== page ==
Baking Tips



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Never hurts to try out some new baking tips! These were taken from The Old Farmer’s Almanac Everyday Baking cookbook. You can find even more tips and helpful tricks in our Comfort Food cookbook!

Try Our Baking Tips!

A Good Turn for Your Pie

• Ken Haedrich recommends rotating pies 180 degrees midway through the baking. The back of most ovens is typically hotter than the front. Rotating helps baked goods to cook evenly and balances the surface browning.

Coming Up Short with Toothpick Testers

• Let’s face it: Toothpicks are typically not long enough to reach the middle of a thick quick bread. The solution? Use a thin wooden skewer, the kind used to grill shrimp. After testing the bread, rinse the skewer and wipe it dry, and you can use it again (and again).

Why Room Temperature Eggs?

• Have you ever added cold eggs to your cookie dough or cake batter and watched the butter in the recipe separate and congeal? Doing so can alter the volume and texture of a recipe. Unless otherwise noted, make sure that all of your ingredients, including your eggs, are at about the same temperature. Celebrated baker Ken Haedrich usually takes his eggs out of the fridge about an hour ahead of baking. If he forgets, he puts them into a bowl of warm water (at about body temperature, 98.6 degrees Fahrenheit) for 5 minutes before using.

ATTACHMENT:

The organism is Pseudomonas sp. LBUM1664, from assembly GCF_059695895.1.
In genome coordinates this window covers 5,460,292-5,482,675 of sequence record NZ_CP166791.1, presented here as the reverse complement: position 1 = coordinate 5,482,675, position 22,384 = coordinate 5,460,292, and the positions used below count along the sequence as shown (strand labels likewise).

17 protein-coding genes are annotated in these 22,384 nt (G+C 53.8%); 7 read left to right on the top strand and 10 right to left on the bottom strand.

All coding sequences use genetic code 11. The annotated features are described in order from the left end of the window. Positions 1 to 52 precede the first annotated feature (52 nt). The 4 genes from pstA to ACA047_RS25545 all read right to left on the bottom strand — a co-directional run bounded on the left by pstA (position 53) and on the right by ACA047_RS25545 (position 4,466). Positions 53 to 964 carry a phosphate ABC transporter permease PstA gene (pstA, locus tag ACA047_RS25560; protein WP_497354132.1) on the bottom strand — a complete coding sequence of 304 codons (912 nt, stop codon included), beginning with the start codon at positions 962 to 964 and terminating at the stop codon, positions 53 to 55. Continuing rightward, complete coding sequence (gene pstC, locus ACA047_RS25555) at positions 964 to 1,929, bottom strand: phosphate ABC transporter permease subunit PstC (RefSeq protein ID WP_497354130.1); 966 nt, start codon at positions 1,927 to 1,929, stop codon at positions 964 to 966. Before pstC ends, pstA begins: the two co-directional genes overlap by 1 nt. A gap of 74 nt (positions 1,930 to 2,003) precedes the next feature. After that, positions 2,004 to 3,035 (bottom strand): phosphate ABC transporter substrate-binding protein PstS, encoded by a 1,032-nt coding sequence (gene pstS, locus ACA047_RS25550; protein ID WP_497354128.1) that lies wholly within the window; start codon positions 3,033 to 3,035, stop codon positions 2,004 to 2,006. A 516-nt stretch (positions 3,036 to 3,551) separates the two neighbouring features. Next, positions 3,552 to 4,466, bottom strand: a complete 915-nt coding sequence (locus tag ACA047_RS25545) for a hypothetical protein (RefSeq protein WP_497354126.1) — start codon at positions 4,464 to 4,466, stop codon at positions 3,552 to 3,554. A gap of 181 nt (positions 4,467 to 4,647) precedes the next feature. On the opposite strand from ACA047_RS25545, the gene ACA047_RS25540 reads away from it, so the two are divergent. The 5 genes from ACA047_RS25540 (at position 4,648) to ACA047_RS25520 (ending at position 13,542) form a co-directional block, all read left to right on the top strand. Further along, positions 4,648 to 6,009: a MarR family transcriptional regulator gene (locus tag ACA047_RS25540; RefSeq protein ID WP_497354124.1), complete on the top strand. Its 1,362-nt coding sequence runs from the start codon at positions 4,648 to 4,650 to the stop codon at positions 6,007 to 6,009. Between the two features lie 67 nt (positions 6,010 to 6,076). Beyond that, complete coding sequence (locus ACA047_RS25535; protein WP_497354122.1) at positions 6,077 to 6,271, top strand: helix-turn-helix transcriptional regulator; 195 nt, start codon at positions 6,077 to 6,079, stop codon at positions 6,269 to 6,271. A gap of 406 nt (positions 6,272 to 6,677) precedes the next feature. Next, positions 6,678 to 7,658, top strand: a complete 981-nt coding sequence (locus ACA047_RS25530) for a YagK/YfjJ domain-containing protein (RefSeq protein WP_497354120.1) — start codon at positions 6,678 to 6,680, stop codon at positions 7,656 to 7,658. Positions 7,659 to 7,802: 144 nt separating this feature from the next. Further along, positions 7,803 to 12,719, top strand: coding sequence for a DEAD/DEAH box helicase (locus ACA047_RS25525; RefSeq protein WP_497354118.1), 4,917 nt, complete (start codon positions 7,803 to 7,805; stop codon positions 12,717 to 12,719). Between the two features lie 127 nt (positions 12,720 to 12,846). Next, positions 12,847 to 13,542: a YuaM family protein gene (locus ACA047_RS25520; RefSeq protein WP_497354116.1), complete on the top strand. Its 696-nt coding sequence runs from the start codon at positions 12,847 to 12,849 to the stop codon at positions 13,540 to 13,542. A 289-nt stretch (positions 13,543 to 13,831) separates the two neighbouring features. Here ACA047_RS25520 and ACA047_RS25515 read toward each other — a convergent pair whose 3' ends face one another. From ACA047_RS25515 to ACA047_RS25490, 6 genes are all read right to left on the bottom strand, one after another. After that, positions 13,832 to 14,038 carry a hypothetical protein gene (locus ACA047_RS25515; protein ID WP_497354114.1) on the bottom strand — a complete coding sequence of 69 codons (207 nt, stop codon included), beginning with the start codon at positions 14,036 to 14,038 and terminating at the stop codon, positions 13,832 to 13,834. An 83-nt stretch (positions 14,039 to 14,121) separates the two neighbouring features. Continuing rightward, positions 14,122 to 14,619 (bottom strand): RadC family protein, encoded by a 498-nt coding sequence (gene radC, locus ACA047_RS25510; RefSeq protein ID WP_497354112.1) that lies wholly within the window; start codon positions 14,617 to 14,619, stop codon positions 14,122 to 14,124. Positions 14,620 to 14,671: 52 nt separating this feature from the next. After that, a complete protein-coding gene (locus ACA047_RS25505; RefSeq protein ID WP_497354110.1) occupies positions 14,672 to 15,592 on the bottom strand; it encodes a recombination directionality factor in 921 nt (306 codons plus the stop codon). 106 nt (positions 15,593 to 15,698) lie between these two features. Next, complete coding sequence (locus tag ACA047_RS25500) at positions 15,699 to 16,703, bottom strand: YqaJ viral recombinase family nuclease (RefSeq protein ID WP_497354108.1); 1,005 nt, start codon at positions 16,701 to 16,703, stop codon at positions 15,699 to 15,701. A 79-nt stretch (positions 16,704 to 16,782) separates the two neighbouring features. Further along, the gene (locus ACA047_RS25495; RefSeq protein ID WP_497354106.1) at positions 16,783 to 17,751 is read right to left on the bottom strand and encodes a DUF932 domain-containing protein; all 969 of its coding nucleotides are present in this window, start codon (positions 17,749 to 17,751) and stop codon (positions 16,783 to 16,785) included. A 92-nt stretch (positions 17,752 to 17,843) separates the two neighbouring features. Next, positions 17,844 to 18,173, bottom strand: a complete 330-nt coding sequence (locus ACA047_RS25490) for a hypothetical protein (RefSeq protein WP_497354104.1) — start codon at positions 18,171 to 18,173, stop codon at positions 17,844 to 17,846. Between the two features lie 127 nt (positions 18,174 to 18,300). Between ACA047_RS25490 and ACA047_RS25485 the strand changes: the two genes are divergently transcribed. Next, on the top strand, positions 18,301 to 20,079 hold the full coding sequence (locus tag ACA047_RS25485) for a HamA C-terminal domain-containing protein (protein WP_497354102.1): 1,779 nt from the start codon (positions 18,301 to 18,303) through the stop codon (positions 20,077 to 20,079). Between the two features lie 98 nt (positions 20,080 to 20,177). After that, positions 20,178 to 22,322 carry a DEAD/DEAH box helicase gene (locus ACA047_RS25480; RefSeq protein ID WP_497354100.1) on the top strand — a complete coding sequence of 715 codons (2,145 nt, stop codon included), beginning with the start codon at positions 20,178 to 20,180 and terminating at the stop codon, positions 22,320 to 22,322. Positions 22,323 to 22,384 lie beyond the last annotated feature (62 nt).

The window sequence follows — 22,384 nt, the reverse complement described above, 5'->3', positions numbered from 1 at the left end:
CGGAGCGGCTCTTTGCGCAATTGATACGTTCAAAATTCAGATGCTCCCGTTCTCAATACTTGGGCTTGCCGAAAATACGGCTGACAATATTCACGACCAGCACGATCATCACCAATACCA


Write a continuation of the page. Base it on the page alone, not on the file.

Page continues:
Storing Whole Grain Flours

• Whole wheat pastry flour and other whole grain flours contain bits of the oily germ of the grain. At room temperature, these oils can deteriorate quickly. It’s best to place the entire bag of flour in a sealed plastic bag and store it in the refrigerator or freezer, where it will stay fresh for months.

The Wisdom of a Short Batch

• Whenever trying a new cookie recipe, bake a “short,” or trial, batch of two or three cookies before baking an entire sheetful. This helps you to learn the nuances of a recipe and especially the precise baking time for your oven. Perhaps, for example, the cookie dough isn’t chilled enough or the cookies need to be shaped thinner or thicker. It’s better to learn this in the beginning.

If you enjoyed these baking tips you'll be sure to enjoy some of our cooking tips in our Comfort Food cookbook!

~ By  Almanac Staff

About This Blog

This new corner of will feature news, information, and cool stuff from The Old Farmer’s Almanac and its family of publications.

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